Christopher: I helped 32 companies try to reduce their carbon emission over a period of 5 years. It was one of the first carbon auditing systems for destinations. I helped many small businesses, and they reached a green ceiling where they couldn’t save anymore, it was not affordable, or the technology didn’t exist. They did the most obvious things first, such as solar panels, but it was difficult to get more people involved and adapt their business, and some thought it might eliminate some of the unique features of their properties, too.

Use monitoring at room. Source: My Green Butler

Sarah: We train people who start knowing that sustainability is a topic that needs to be addressed, but they do not entirely understand it. We have many managers who touched on sustainability topics in training they had to reach their job level, but they are not 100% confident in their literacy on the subject. What we achieve with our training is to present the basics and build on that knowledge. We link the training to the reality of daily tasks in hospitality, and we use interactive elements thorough to engage and make it all a little more fun.

One of the downsides of traditional training formats is the lack of interaction available. We include activities that help progress skills in three ways: building knowledge, explaining concepts, and giving opportunities to interact with certain elements of what is being learned. To facilitate this, we have included simulated conversations, flip cards, and drag-and-drop activities to stimulate engagement and knowledge progression.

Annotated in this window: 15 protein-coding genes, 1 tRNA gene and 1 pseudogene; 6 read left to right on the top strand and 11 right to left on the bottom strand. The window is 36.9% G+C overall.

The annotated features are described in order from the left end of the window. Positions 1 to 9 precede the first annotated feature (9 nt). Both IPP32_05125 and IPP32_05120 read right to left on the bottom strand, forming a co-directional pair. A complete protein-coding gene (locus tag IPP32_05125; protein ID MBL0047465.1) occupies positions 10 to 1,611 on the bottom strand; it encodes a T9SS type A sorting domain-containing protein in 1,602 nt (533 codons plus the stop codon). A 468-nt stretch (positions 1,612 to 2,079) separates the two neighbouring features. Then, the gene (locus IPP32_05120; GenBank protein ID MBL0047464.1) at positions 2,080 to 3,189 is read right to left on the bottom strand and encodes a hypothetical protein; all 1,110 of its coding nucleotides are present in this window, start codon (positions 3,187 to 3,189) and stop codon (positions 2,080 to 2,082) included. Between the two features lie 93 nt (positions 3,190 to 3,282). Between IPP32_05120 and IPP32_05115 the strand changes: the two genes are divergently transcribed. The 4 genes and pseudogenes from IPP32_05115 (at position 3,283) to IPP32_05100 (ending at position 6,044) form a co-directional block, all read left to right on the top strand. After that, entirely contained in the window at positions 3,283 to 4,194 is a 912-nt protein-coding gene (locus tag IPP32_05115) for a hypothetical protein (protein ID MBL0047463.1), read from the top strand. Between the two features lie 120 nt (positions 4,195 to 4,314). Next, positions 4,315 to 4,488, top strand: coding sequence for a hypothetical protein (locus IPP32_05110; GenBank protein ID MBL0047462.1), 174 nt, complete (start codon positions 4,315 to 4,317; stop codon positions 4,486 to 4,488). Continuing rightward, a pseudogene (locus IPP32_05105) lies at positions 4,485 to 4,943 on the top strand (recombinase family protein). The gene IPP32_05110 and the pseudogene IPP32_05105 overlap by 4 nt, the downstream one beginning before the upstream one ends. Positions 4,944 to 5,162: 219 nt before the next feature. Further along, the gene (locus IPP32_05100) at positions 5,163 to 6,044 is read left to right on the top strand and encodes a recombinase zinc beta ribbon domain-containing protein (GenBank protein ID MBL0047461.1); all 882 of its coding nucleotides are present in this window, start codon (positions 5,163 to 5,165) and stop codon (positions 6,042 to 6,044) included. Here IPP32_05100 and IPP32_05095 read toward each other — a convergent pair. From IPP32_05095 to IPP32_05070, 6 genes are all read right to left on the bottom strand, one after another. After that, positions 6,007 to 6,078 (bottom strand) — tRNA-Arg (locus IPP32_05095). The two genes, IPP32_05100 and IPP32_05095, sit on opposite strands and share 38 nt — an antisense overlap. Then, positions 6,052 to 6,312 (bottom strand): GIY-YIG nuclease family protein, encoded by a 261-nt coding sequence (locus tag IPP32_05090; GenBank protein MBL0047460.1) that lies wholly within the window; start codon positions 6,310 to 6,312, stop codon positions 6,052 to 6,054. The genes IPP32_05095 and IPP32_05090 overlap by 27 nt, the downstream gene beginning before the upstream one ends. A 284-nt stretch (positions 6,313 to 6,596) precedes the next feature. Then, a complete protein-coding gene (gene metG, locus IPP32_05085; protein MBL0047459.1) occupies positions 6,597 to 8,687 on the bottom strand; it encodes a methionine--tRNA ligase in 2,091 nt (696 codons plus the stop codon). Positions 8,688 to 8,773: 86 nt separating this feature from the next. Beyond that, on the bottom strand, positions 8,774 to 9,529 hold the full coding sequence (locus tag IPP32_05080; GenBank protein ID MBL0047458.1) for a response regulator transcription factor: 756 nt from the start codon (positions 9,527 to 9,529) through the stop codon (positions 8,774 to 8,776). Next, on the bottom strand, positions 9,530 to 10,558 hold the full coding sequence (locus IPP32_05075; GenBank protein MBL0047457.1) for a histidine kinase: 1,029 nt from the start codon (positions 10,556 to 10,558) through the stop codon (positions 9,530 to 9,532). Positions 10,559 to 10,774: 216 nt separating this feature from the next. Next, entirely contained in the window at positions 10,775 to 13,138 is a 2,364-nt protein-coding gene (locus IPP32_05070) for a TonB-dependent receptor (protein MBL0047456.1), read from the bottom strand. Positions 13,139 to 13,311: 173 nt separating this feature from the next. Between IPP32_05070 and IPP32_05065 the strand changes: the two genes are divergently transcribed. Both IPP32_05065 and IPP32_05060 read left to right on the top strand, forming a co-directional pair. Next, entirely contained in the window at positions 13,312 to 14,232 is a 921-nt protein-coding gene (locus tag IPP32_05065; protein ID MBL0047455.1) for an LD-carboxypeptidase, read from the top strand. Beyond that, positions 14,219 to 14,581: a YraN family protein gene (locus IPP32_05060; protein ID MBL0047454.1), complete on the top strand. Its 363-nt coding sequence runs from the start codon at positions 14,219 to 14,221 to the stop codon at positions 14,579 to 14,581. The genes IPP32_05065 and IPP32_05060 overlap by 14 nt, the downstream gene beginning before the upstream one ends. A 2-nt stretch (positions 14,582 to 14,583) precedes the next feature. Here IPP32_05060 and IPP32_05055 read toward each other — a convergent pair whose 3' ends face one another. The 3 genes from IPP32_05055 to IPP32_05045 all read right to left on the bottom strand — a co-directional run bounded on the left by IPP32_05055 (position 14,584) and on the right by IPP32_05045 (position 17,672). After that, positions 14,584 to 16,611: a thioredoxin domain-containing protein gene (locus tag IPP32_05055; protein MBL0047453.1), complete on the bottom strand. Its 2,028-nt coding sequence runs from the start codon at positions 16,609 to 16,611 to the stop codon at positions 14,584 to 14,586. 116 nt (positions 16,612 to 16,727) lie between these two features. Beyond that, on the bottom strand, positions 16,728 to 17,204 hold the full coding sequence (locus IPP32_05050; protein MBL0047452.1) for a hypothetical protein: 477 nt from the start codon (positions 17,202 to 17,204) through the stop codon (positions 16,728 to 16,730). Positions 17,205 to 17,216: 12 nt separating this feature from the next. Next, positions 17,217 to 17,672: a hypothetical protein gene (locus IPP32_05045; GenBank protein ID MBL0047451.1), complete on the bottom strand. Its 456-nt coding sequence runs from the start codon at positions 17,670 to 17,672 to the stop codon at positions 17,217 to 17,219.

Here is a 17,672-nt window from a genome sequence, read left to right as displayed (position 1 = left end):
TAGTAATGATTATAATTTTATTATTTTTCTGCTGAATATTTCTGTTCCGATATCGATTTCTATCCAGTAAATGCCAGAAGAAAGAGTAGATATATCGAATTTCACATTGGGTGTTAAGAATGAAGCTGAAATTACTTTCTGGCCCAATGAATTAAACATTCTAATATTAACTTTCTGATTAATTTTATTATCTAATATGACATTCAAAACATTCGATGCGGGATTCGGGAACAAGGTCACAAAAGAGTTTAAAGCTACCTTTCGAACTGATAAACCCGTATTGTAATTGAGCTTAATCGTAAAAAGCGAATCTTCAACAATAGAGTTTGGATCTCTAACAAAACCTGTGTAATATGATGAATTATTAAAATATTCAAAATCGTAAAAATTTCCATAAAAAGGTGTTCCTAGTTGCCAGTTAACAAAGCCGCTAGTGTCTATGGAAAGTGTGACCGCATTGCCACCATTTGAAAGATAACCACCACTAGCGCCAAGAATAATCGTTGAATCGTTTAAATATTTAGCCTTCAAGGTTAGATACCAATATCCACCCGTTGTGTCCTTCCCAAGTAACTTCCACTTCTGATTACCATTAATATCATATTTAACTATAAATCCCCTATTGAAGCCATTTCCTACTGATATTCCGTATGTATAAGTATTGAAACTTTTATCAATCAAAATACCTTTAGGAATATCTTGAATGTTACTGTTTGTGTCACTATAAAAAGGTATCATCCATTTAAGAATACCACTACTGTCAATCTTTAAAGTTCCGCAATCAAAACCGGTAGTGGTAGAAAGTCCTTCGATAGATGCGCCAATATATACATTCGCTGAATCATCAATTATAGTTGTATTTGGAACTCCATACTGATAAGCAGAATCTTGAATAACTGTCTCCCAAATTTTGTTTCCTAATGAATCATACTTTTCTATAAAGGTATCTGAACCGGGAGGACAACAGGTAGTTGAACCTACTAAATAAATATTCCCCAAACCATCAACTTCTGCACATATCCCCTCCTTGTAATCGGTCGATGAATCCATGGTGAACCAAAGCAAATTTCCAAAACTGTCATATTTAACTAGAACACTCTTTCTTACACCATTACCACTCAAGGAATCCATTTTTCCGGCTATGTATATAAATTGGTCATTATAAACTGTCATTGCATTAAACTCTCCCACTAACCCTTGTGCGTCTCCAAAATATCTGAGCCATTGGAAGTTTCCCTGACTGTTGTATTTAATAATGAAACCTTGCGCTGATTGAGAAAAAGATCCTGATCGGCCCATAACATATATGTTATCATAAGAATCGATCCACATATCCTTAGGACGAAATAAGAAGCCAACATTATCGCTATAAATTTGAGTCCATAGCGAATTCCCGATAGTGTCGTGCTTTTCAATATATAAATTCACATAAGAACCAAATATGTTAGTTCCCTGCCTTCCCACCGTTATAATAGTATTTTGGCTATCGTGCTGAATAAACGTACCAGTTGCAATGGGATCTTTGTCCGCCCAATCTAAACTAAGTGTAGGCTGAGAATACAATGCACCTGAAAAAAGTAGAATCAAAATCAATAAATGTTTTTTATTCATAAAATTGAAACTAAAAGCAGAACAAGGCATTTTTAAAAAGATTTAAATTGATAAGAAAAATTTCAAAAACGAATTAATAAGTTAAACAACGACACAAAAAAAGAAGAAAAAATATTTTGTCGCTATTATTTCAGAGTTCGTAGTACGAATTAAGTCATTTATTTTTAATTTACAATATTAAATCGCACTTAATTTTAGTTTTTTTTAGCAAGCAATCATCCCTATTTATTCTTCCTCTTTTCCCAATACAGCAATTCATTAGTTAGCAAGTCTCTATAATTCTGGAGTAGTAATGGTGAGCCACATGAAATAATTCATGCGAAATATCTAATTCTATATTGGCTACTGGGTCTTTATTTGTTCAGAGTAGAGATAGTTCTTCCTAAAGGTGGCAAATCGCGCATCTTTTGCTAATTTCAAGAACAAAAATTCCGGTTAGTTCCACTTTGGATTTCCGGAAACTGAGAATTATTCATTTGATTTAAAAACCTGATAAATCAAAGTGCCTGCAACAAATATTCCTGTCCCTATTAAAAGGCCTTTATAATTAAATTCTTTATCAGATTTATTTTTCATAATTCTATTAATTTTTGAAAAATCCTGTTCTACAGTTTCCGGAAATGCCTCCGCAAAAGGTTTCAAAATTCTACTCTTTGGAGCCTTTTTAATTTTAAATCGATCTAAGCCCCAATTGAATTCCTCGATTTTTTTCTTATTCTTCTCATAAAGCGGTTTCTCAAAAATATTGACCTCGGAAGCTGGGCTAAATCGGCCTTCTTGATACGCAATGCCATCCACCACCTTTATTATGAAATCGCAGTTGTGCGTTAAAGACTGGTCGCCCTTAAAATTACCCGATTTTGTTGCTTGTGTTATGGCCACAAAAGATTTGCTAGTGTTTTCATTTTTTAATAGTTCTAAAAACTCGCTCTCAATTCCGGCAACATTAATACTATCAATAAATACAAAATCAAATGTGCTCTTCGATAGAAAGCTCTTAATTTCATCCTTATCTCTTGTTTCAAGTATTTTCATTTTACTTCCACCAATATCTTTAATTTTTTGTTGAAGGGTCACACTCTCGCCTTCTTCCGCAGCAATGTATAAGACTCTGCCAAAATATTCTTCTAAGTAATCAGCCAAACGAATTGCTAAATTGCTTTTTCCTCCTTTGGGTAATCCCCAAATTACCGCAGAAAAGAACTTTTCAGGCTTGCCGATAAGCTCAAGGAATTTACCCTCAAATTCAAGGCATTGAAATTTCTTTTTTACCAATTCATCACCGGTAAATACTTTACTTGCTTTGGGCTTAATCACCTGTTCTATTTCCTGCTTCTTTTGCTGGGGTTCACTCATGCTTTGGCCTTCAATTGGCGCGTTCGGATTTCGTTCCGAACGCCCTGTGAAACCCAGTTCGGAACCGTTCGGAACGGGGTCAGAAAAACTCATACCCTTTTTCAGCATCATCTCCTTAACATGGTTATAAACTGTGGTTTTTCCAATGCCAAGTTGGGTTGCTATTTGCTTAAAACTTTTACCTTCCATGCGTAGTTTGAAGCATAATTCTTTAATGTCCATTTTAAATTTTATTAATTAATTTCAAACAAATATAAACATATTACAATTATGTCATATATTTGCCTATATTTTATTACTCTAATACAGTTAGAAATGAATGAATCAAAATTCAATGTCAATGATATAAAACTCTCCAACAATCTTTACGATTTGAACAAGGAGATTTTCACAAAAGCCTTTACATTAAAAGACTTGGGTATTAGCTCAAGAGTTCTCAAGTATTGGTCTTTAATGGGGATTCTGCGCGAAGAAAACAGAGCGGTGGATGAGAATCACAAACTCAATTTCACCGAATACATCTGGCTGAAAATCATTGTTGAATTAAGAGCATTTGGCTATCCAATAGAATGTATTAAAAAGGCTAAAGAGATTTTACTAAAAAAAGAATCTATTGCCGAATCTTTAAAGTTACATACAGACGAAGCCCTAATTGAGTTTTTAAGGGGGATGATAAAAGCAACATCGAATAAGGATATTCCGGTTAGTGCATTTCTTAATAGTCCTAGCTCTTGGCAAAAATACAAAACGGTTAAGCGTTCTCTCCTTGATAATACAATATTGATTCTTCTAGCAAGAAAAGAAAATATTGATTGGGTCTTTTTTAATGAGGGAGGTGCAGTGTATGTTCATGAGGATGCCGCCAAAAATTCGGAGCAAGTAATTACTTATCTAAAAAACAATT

For example, in our flagship training course – Understanding and Applying Sustainability for Hospitality – the modules begin with an introduction to sustainability in the context of the global imperative to tread lighter at home and work. It then moves on to teach about energy and water usage in hotels, along with how to reduce the consumption of both without affecting guest comfort. A further module talks about managing waste effectively, focusing on preventing waste generation in the first place. In addition, there are modules on how what we buy and how we travel affect the overall sustainability success of tourist accommodation, and the last module covers how to confidently engage guests, guiding them to reduce consumption without affecting the quality or comfort of their stay.

Could you explain how the best practice develops sustainability in tourism and hospitality?

We also talk in every module about what staff members can do at home to reduce bills, which is, of course, an attractive proposition for anyone right now and is also a great example of how the training successfully applies new knowledge to real-life situations.

Also, these buildings are being inhabited daily by people who don’t live there and don’t know how they function within them. This presents a superb opportunity that is unique to the tourist accommodation industry and is not often discussed.

When someone goes to a restaurant, they only stay in the building for a couple of hours. In a hotel, for example, people spend much more time there. There are so many more touchpoints, as they are sleeping, eating, showering; effectively, they are living at the property as they do at home. That means they are also consuming resources like they do at home, which offers a unique opportunity to teach people how to use appliances and installations more effectively.

 

 

How do you feel My Green Butler and other gamified learning tools will be important in the future for the sustainability of the tourism industry?